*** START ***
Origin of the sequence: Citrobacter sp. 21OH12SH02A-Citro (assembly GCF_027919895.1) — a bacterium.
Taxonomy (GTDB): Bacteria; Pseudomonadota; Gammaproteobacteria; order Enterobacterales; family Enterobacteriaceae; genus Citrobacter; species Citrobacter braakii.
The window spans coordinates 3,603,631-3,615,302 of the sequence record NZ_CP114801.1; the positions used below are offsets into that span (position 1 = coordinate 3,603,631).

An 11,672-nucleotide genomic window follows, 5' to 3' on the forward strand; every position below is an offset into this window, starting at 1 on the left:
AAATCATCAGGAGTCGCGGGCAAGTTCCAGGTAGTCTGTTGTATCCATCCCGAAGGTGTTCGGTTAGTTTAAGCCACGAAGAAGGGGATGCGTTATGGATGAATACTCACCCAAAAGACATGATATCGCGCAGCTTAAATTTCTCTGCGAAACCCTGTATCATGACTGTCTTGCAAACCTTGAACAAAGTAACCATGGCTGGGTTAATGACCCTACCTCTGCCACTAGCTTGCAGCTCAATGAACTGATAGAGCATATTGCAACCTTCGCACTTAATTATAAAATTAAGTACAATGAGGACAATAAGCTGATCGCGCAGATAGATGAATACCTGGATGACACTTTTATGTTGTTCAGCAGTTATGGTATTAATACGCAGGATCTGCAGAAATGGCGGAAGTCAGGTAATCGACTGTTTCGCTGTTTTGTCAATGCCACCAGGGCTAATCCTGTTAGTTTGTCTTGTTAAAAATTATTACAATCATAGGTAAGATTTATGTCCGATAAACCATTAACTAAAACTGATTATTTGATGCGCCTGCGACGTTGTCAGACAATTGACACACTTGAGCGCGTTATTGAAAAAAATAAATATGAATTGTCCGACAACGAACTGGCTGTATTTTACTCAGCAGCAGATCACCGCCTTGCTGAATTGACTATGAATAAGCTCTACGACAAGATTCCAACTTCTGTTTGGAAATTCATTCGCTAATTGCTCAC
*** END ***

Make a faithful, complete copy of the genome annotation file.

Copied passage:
Origin of the sequence: Citrobacter sp. 21OH12SH02A-Citro (assembly GCF_027919895.1) — a bacterium.
Taxonomy (GTDB): Bacteria; Pseudomonadota; Gammaproteobacteria; order Enterobacterales; family Enterobacteriaceae; genus Citrobacter; species Citrobacter braakii.
The window spans coordinates 3,603,631-3,615,302 of the sequence record NZ_CP114801.1; the positions used below are offsets into that span (position 1 = coordinate 3,603,631).

An 11,672-nucleotide genomic window follows, 5' to 3' on the forward strand; every position below is an offset into this window, starting at 1 on the left:
AAATCATCAGGAGTCGCGGGCAAGTTCCAGGTAGTCTGTTGTATCCATCCCGAAGGTGTTCGGTTAGTTTAAGCCACGAAGAAGGGGATGCGTTATGGATGAATACTCACCCAAAAGACATGATATCGCGCAGCTTAAATTTCTCTGCGAAACCCTGTATCATGACTGTCTTGCAAACCTTGAACAAAGTAACCATGGCTGGGTTAATGACCCTACCTCTGCCACTAGCTTGCAGCTCAATGAACTGATAGAGCATATTGCAACCTTCGCACTTAATTATAAAATTAAGTACAATGAGGACAATAAGCTGATCGCGCAGATAGATGAATACCTGGATGACACTTTTATGTTGTTCAGCAGTTATGGTATTAATACGCAGGATCTGCAGAAATGGCGGAAGTCAGGTAATCGACTGTTTCGCTGTTTTGTCAATGCCACCAGGGCTAATCCTGTTAGTTTGTCTTGTTAAAAATTATTACAATCATAGGTAAGATTTATGTCCGATAAACCATTAACTAAAACTGATTATTTGATGCGCCTGCGACGTTGTCAGACAATTGACACACTTGAGCGCGTTATTGAAAAAAATAAATATGAATTGTCCGACAACGAACTGGCTGTATTTTACTCAGCAGCAGATCACCGCCTTGCTGAATTGACTATGAATAAGCTCTACGACAAGATTCCAACTTCTGTTTGGAAATTCATTCGCTAATTGCTCAC